Multiple women accuse comedian Chris D’Elia of sexual assault and abuse

Chris D'Elia poses in a white collared shirt while looking directly into the camera.
Chris D’Elia has been accused by multiple women of misconduct.
(Richard Shotwell / Invision / AP)

Multiple women came forward Tuesday to accuse Chris D’Elia of sexual assault, harassment and abuse three years after the comedian and podcast host was hit with a wave of misconduct allegations.

In interviews with Rolling Stone, 10 women accused D’Elia of predatory behavior, and four of the women claimed they were teenagers when the comic, 43, allegedly preyed on them. Several of the women used only their first names or pseudonyms to avoid retaliation and online harassment for speaking out.

The women accused D’Elia of soliciting explicit videos and photos from them, making sexual demands over social media (sometimes in exchange for free tickets to his shows), emotionally manipulating them, stalking them, imposing curfews on them, micromanaging their wardrobe and monitoring their weight.


Amid multiple social media allegations against Chris D’Elia, women spoke to The Times about encounters with the stand-up comic and TV actor.

June 20, 2020

According to Rolling Stone, “D’Elia generally denied the claims made against him, but did not provide direct responses to ... multiple detailed requests for comment on specific allegations, beyond questioning the credibility of some of the women coming forward.”

Two of the alleged victims, Jazzmyn Wollfe and Emma, claimed that after messaging D’Elia on social media they became trapped in long-term, abusive relationships with the “Whitney” and “You” star. Other women described briefer traumatic encounters they allegedly had with D’Elia.

“I’m not sure [D’Elia will] ever fully understand the scope of what he has done to a lot of women,” Emma told Rolling Stone.

Embattled comedian Chris D’Elia has been accused of threatening to release intimate, adult videos of a woman and making death threats against her.

Sept. 30, 2022

If the requested videos and photos were not sent instantly, multiple women in the exposé claimed D’Elia would become enraged and berate them.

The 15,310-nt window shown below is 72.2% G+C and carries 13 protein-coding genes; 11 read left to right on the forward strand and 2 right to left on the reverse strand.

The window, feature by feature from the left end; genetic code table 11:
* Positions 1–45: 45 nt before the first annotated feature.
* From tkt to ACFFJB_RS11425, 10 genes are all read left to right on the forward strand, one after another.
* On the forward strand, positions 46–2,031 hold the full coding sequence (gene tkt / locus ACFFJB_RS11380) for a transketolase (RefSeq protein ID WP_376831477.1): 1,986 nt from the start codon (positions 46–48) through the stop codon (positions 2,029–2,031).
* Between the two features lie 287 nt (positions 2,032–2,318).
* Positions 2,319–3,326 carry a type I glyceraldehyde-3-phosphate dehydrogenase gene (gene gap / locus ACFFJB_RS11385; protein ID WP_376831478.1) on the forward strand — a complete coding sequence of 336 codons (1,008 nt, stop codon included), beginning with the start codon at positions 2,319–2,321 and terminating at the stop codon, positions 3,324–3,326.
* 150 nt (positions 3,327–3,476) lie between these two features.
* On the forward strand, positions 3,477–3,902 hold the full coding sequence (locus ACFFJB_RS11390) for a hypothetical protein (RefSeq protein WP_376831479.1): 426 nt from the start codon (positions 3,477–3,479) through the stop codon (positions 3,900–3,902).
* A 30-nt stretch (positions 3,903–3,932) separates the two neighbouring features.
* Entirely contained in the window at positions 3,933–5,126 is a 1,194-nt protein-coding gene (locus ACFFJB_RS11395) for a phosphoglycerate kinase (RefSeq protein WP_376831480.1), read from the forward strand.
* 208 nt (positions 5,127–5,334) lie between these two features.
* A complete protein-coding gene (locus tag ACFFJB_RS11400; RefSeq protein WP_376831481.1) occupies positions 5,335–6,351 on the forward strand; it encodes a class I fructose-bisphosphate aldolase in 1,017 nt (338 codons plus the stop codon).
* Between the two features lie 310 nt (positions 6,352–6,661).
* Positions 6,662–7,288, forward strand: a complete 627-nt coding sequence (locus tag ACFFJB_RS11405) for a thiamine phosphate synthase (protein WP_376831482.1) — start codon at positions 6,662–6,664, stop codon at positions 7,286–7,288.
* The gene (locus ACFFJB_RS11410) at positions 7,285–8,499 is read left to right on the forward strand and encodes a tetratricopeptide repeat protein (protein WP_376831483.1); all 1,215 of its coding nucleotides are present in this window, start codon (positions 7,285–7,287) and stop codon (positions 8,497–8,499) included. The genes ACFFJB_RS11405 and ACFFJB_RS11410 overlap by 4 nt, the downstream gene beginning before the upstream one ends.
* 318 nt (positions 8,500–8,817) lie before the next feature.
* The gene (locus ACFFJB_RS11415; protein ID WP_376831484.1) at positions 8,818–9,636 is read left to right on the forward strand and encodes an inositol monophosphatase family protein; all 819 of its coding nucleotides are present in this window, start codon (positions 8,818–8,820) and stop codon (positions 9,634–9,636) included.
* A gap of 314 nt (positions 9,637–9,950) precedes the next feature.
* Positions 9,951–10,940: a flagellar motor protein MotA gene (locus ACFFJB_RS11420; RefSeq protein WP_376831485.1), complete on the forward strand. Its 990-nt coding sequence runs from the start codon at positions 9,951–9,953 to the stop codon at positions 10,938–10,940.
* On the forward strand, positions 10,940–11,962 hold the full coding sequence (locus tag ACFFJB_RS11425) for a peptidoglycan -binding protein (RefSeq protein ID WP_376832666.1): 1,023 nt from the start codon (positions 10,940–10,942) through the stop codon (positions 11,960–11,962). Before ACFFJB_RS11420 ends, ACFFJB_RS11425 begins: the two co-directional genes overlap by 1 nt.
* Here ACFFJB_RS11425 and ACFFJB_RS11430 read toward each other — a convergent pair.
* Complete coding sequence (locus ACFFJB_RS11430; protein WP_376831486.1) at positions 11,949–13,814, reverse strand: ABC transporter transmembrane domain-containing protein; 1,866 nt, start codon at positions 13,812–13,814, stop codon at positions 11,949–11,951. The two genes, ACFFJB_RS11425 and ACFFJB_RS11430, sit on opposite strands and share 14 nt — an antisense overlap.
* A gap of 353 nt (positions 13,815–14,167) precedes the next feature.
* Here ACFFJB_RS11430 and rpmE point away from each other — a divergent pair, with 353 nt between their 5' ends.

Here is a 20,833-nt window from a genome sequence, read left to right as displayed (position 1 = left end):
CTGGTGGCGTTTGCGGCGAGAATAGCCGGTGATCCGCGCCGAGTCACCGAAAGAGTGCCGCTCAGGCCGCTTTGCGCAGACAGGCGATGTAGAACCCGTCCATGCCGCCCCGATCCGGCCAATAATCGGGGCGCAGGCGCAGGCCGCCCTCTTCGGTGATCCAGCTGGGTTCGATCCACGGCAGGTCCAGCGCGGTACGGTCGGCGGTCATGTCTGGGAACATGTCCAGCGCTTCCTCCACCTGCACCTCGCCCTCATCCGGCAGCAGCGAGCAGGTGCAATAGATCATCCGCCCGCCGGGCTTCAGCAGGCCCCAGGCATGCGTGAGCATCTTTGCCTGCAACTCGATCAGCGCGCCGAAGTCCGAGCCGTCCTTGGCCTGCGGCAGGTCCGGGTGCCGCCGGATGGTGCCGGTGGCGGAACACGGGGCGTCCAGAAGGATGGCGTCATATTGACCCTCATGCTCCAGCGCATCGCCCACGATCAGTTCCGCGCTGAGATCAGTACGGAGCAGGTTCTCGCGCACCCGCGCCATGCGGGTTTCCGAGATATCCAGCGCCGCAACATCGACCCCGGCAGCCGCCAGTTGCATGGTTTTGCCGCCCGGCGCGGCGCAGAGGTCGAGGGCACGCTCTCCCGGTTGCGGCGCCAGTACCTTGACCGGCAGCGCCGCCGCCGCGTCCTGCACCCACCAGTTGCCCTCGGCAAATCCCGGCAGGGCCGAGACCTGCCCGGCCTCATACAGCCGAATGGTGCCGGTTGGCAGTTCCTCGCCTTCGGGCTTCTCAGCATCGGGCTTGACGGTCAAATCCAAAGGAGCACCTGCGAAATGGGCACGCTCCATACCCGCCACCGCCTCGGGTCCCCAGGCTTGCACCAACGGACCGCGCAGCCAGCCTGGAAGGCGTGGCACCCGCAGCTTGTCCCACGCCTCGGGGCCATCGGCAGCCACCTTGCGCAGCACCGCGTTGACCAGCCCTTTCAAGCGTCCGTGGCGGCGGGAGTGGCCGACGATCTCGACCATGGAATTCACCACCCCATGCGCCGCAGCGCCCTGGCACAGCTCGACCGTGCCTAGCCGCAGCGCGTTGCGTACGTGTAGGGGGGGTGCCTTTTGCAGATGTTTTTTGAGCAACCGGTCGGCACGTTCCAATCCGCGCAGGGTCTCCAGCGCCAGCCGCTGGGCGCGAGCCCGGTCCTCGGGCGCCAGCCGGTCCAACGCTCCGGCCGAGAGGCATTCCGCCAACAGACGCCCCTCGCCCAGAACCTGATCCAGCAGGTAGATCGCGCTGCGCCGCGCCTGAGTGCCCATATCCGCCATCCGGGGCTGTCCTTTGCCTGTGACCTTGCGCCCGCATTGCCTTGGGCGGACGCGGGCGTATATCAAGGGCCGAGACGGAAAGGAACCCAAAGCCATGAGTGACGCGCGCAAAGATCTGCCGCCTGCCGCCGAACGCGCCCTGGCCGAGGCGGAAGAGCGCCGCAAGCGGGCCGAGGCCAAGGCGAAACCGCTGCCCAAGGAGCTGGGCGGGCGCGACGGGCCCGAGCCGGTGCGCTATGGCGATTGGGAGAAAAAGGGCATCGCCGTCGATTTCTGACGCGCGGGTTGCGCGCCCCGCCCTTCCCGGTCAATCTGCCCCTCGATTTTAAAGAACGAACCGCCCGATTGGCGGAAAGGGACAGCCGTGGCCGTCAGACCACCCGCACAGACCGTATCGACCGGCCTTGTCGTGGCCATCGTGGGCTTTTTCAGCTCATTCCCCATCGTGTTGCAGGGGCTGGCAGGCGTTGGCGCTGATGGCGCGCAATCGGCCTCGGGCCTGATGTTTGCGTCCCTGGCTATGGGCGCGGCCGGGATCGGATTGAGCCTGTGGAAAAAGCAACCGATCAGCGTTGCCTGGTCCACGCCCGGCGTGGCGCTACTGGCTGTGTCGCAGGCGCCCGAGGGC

“I began to actually believe [I was ‘nothing’] and lose such a sense of myself as an individual person because you can only hear something so many times before you start to internalize that,” Wollfe told Rolling Stone.

Amanda Koopa, a former super-fan of D’Elia, accused the comic of forcing her to give him oral sex in his hotel room after he performed in her small Canadian hometown. She claimed that after D’Elia ordered her to get on her knees and she began shaking and crying, the comic told her, “If you just do everything I say, it’ll all be OK.”


Comic Chris D’Elia apologizes for years of sexual misconduct and tries to explain why he did what he did. “I do have a problem,” he says.

Feb. 22, 2021

One woman named Hailey — who allegedly received free tickets from D’Elia to one of his performances — said she was found unresponsive in the bathroom after she was given a drink by D’Elia’s entourage at the show. She allegedly woke up in her bed the next morning with no memory of what happened after she accepted the beverage.

D’Elia faced allegations of sexual misconduct in 2020 when a number of women accused the comedian of making sexual demands online, as well as sexually harassing and assaulting them in person. Some shared screenshots of their alleged exchanges with D’Elia on social media.

In the immediate aftermath, D’Elia was dropped by his talent agents. Some of his famous friends and colleagues publicly turned against him. Comedy Central removed his special “White Male. Black Comic” from all streaming platforms. His role in an upcoming zombie movie was recast. A planned prank show starring D’Elia was scrapped at Netflix.

Chris D’Elia, who just addressed sexual misconduct that came to light in July, is sued by a woman who says he sought pictures and sex from her when she was 17.

March 2, 2021

In February 2021, D’Elia released a video maintaining that all of his past encounters with women had been legal and consensual. He admitted to cheating on his partners and claimed he was addicted to sex.

“It became a lifestyle that I didn’t know how to stop,” he said at the time. “I didn’t even think I had a problem — I thought this was how it was. I thought that guys who were in my position were lucky enough and fortunate enough. ... It was going out of control. And I never stopped it.”

“That’s not the guy I want to be,” he added. “It’s not OK, and I’m sorry for that. It makes me feel shameful and it makes me feel bad.”


He has since mounted a comeback, performing again at comedy clubs (including Los Angeles’ the Laugh Factory), developing a loyal following on TikTok and releasing weekly episodes of his podcast, “Congratulations.” He is currently on a stand-up tour of the United States.

A representative for D’Elia did not immediately respond Tuesday to The Times’ request for comment.